Tupperware and Conversations

I don’t necessarily disagree as strongly as Dave Rogers does about the concept of markets are conversations. I do think his points are good, especially the most recent one about a salesperson using a situation to turn a supposed customer service interaction into a sales opportunity:

I have a fair amount of heartburn with a situation like this, because I think it’s fundamentally dishonest on its face. This sales person makes a call on a customer who has made a decision not to deal with the sales person’s company. The pretext is that the sales person wishes to understand how the customer arrived at his or her (negative) decision, with the intent that they will be able to use that information to improve their sales force. It seems to me that since about half of such calls are converted to sales, that’s a false pretext and one that is used, mainly, to reopen the “conversation.”

Think about it, the sales person wants something from someone else, essentially “for free,” and at the same time is making an effort to sell them something. Sounds like a pretty asymmetric “conversation,” if you ask me.

I don’t particularly care if marketers want to have ‘conversations’ or not with their clients. If everyone benefits, more power to them. But I do want to know that when I’m talking to a person, whether directly or through writing, they view the discussion as a discussion, not as a marketing opportunity.

In the last year I’ve come to feel I can’t continue reading several of what used to be favorite sites because I no longer trust that what they’re writing isn’t related to some ‘business opportunity’. It’s not that the webloggers are writing about business per se; nothing wrong with that. I have a few friends who have businesses related in some way to weblogging, and I wish them nothing but success. It’s when I feel that the words are measured, calculated, even goal oriented and the goal is to get me to ‘buy’ into something. It seems that much of the writing lately is staged to lead to some “Aha!” moment, when the weblogger rolls out this new invention, or that new company, or new partnership. Like Dave’s customer, the only value I then add to the discussion is if I’m buying or not.

Some would say that writing to persuade is selling; when we write about politics or feminism or a certain kind of technology, we’re doing so as ‘marketers’. But there is a difference between writing about something you’re passionate about, solely because you are passionate about it, and doing so to create a ‘market’.

I have become distrustful and disillusioned–made more so by jumping on the bait, joining the discussion, and then ultimately finding out that what I took to be an open exchange, isn’t. Oh, I realize that not every discussion is capable of sustaining all threads at equal weight–that’s just noise. But any true conversation should be open to disagreement as much as agreement; new voices, as well as old. Most importantly, true conversation isn’t steered in calculated steps, to a pre-planned outcome. This latter is where markets are NOT conversations, because marketing is about selling no matter how you package it.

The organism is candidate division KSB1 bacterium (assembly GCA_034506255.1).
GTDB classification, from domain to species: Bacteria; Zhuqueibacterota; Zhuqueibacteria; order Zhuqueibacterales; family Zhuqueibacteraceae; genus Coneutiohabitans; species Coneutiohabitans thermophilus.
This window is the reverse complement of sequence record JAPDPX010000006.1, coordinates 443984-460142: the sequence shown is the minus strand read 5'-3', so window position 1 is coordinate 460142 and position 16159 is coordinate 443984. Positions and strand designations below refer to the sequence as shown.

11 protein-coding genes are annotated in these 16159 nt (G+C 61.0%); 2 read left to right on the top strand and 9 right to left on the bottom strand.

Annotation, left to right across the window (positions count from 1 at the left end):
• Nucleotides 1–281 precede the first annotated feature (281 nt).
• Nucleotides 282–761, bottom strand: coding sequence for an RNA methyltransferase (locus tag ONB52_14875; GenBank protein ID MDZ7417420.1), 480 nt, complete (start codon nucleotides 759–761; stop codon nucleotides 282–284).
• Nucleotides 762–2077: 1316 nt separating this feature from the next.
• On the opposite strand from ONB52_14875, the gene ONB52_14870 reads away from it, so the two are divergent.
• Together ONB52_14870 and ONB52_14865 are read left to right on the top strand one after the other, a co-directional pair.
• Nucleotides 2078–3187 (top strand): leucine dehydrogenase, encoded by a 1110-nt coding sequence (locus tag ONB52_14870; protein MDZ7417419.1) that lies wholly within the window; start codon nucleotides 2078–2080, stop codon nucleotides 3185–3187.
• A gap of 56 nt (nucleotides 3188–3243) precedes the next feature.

It’s difficult to refrain from responding when someone writes something interesting. Lately, I have come to care less about doing so, primarily because I think to myself, “What’s the use? The end result of the interaction will be the same regardless of my input.” It goes back to Dave’s salesman, and the only two possible outcomes from his interaction with the client: a new sale or not. I am disappointed, because I have really come to enjoy cross-weblog and cross-comment discussions.

There is nothing wrong with marketing. I happen to respect it as a field, and am impressed when I see excellent uses and campaigns. I see nothing wrong with being an evangelist for a company or product, or to write a weblog for a company. But I don’t want to innocently join in with others, only to find out I’m at the equivalent of an online Tupperware party; being thrown the verbal equivalent of a container full of water; being laughed at when I grab at it.

I’ve come closer to quitting this weblog for good this last month then I ever have in the past. Every day, I find myself pulling away from it–the marketing, the lists, the cliques, the games, the personal hurts when I’ve assumed a greater degree of friendship with those online then really exists–bumping nose against the reality. Even now, the only thing that’s kept me here, in this environment, are the people I know, know deep in my soul, write for the joy, the comradery, and a delight in the very act. Even if what they write about is marketing.

I am still feeling very tired today, so I imagine this comes across as maudlin, and I as a blogging equivalent to a luddite. Maybe today is a good day to just code.

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13 Responses to Tupperware and Conversations

  1. McD says:

    “I imagine this comes across as maudlin”

    Not at all… it’s the best writing on the web I’ve seen today. And I’m looking for something a cut above.

    McD

  2. because marketing is about selling no matter how you package it.

    I think you’re wrong.